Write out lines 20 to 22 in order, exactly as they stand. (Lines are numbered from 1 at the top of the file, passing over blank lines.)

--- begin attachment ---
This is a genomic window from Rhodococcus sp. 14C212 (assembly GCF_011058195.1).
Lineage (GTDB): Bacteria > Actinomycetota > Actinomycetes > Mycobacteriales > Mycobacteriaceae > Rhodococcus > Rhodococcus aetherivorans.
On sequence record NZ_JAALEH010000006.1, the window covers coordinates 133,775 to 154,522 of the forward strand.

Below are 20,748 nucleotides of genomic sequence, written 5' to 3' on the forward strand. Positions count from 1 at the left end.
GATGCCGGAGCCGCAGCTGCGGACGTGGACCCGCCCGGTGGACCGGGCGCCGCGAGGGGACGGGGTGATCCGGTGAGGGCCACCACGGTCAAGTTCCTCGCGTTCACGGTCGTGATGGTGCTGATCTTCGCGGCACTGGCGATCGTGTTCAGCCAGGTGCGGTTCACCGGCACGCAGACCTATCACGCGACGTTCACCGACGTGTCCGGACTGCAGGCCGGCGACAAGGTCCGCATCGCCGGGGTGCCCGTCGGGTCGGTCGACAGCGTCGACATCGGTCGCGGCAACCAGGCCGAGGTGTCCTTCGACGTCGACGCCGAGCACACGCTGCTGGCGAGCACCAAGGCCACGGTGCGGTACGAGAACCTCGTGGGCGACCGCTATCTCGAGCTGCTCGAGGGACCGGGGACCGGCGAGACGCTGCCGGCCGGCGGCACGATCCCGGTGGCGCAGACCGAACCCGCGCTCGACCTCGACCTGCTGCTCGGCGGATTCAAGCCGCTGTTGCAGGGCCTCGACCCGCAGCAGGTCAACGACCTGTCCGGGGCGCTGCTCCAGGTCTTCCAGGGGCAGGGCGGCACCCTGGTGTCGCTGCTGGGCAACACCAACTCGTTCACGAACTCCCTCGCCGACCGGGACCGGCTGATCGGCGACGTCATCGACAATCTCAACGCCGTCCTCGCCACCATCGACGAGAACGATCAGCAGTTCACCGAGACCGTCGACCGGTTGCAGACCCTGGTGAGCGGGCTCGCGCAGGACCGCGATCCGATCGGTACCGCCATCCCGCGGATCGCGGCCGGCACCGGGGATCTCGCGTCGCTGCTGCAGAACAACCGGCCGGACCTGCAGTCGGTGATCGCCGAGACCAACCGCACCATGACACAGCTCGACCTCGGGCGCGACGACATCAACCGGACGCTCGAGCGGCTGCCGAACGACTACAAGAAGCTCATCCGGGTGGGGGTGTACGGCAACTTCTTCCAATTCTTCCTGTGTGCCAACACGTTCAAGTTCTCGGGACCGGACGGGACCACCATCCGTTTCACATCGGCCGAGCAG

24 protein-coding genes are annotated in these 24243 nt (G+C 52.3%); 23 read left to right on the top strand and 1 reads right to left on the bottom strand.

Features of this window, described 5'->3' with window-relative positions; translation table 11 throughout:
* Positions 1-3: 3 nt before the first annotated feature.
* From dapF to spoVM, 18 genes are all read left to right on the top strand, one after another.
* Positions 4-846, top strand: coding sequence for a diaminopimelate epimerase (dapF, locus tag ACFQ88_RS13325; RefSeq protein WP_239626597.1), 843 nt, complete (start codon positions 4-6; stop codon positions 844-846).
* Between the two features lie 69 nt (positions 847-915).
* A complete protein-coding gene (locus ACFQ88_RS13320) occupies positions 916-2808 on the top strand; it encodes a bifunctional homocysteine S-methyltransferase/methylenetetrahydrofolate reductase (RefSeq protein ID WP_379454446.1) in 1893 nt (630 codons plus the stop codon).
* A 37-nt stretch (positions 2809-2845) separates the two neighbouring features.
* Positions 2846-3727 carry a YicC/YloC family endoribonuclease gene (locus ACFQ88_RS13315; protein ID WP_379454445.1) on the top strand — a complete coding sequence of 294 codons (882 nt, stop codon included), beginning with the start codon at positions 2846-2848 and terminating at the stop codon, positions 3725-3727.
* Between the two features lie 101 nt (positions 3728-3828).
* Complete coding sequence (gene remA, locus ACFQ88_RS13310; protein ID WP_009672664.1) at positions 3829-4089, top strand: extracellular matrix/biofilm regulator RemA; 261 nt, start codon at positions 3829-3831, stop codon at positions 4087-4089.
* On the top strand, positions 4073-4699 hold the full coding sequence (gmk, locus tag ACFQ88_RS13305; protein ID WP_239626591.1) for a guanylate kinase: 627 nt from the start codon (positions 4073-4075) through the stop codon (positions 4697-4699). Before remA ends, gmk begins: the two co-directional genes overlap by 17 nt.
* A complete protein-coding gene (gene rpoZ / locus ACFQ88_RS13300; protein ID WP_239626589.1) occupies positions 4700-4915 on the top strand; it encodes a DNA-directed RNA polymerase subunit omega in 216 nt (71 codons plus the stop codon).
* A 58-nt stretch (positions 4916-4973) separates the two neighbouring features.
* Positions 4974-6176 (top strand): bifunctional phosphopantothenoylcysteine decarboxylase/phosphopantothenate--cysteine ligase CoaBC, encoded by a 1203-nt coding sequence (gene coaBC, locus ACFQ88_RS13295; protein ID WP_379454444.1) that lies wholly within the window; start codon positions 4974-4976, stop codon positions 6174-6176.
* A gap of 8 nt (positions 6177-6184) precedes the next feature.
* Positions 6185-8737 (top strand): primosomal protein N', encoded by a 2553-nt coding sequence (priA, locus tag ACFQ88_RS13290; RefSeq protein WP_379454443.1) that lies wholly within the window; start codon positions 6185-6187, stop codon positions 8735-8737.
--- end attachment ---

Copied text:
* Positions 4974-6176 (top strand): bifunctional phosphopantothenoylcysteine decarboxylase/phosphopantothenate--cysteine ligase CoaBC, encoded by a 1203-nt coding sequence (gene coaBC, locus ACFQ88_RS13295; protein ID WP_379454444.1) that lies wholly within the window; start codon positions 4974-4976, stop codon positions 6174-6176.
* A gap of 8 nt (positions 6177-6184) precedes the next feature.
* Positions 6185-8737 (top strand): primosomal protein N', encoded by a 2553-nt coding sequence (priA, locus tag ACFQ88_RS13290; RefSeq protein WP_379454443.1) that lies wholly within the window; start codon positions 6185-6187, stop codon positions 8735-8737.